What Is the CFP Franc (XPF)?
The CFP franc (XPF) is the official currency of four French overseas island collectivities: French Polynesia, New Caledonia, Wallis, and Futuna. The currency was introduced in 1945 to protect the colonies from the post-Second World War devaluation of the French franc and is subdivided into 100 centimes.
The XPF, the ISO currency code of the CPF franc, is pegged to the euro. As of Sept. 20, 2021, $1 USD is equal to 101.9 XPF.
- The CFP franc (XPF) is the official currency of French Polynesia and its neighboring French protectorates.
- CFP stands for Central Pacific franc and is also known as the “franc Pacifique,” due to its use in the Pacific Ocean region.
- Currently, the CFP franc is pegged to the euro at a rate of 1 EUR = 119.332 XPF.
Understanding the CFP Franc (XPF)
CFP stands for Central Pacific franc and is also known as the “franc Pacifique,” due to its use in the Pacific Ocean region known as French Polynesia. The currency symbol for XPF is F and bills are denominated in 500, 1,000, 5,000, and 10,000 increments, while coins are minted in 1, 2, 5, 10, 20, 50, and 100 increments.
Paris-based Institut d'émission d'Outre-Mer (IEOM) issues the XPF. Initially, the CFP franc had a fixed exchange rate with the U.S. dollar (USD), which played a significant role in the economies of the French Pacific territories’ after World War II. In 1949, the CFP franc changed to have a fixed exchange rate with the French franc (F).
The CFP franc is one of two currencies that France introduced after the Second World War to combat the weakness of the French franc. The other money issued at this time was the West African CFA franc (XOF). The Central Bank of West African States located in Dakar, Senegal, now regulates the West African CFA franc, as well as the West African Economic and Monetary Union, which includes Benin, Burkina Fasso, Côte d'Ivoire, Guinea-Bissau, Mali, Niger, Sénégal, and Togo.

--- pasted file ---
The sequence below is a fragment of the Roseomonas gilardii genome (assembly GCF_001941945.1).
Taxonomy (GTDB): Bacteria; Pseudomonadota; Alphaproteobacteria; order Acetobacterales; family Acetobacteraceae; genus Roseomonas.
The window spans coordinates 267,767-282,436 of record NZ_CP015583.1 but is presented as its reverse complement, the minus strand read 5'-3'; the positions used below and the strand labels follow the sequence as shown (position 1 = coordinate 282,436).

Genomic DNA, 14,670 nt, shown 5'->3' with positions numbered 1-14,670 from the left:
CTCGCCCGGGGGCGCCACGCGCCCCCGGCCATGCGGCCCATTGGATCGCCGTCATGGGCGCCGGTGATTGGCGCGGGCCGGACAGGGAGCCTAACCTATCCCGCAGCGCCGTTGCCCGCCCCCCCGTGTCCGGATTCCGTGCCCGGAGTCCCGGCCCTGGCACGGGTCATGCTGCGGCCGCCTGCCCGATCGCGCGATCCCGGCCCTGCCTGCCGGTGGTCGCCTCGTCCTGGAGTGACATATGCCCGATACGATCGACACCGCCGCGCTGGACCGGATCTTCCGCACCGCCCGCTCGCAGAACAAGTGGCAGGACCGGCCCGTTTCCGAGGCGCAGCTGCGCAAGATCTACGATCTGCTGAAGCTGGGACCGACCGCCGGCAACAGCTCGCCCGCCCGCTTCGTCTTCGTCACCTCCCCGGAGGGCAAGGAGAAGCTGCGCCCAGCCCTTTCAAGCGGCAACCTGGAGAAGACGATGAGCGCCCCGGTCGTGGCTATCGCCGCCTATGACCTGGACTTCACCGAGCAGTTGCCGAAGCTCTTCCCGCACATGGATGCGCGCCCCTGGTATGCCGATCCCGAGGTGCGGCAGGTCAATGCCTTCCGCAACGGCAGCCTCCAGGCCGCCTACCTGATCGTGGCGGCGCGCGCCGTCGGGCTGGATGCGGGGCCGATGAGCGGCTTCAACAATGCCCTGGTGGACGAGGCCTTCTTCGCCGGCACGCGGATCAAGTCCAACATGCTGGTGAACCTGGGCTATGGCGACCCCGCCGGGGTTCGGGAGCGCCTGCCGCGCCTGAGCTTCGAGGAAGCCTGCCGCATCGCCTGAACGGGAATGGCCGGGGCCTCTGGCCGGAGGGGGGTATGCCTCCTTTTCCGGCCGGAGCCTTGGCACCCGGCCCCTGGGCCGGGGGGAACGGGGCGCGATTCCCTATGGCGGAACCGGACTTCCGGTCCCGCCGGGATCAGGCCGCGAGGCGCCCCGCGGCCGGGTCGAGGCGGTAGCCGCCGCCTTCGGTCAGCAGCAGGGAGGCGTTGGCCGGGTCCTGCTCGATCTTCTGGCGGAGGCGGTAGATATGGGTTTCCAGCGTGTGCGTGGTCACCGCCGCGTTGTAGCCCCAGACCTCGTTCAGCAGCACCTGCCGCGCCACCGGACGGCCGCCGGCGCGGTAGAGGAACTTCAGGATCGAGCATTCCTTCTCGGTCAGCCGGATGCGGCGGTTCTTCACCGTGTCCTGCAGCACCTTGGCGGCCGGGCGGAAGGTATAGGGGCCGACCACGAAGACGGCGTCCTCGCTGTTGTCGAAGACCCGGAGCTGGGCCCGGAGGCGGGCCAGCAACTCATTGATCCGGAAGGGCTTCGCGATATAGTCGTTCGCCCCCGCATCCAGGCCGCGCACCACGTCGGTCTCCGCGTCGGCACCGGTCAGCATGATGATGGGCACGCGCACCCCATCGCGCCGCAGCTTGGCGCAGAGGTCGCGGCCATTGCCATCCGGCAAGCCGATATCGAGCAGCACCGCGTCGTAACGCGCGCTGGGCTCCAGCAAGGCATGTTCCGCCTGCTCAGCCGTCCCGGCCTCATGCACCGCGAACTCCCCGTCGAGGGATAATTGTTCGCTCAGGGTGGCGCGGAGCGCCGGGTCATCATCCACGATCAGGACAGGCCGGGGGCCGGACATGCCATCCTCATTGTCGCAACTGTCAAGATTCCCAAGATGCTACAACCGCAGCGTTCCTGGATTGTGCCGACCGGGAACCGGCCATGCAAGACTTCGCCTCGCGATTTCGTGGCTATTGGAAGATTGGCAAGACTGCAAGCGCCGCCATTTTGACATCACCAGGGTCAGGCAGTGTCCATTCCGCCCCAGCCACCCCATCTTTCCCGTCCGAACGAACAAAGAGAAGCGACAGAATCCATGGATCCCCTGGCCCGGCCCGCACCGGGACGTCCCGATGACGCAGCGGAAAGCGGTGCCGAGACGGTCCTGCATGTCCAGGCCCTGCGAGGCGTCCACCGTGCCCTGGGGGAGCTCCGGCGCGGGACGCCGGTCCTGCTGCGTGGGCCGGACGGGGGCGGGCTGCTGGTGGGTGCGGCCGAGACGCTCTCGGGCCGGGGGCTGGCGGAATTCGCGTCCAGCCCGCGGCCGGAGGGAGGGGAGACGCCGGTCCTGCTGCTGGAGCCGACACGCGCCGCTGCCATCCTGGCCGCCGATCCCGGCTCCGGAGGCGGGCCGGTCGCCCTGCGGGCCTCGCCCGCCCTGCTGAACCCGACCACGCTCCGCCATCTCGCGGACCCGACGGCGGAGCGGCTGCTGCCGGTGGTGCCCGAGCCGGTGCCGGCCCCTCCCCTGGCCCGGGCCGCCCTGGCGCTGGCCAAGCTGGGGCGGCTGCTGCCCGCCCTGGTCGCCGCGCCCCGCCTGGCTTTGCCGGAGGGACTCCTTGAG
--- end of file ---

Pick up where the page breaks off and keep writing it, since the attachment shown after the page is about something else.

History and Background of the CFP Franc (XPF)
After the economic turmoil of the Second World War, France and other nations ratified the Bretton Woods Agreement. The Agreement forced the devaluation of many currencies, including the French franc. The document also stipulated the pegging of the French franc to the U.S. dollar. To spare the French colonies from the impact of the massive devaluation, France created two new independent currencies, the West African CFA (XOF) and the Polynesian CFP Franc (XPF).
At first, there were three distinct forms of the currency for French Polynesia, New Caledonia, and the New Hebrides, respectively, with Wallis and Futuna using the New Caledonian franc. Now all banknotes are identical, with one side exhibiting landscapes or historical figures of French Polynesia and the other side displaying landscapes or historical figures of New Caledonia.
There are still two sets of coins, however. From New Caledonia to French Polynesia, one side of the coins remains the same, while the reverse side will vary, appearing with either the name Nouvelle-Calédonie (New Caledonia, Wallis, and Futuna) or the name Polynésie Française (French Polynesia).
Similar to how the euro coins function, with one side that exhibits a national theme but is legal tender in all eurozone countries, the CFP coins can be used in all countries that are part of the eurozone, as well as all of the French territories.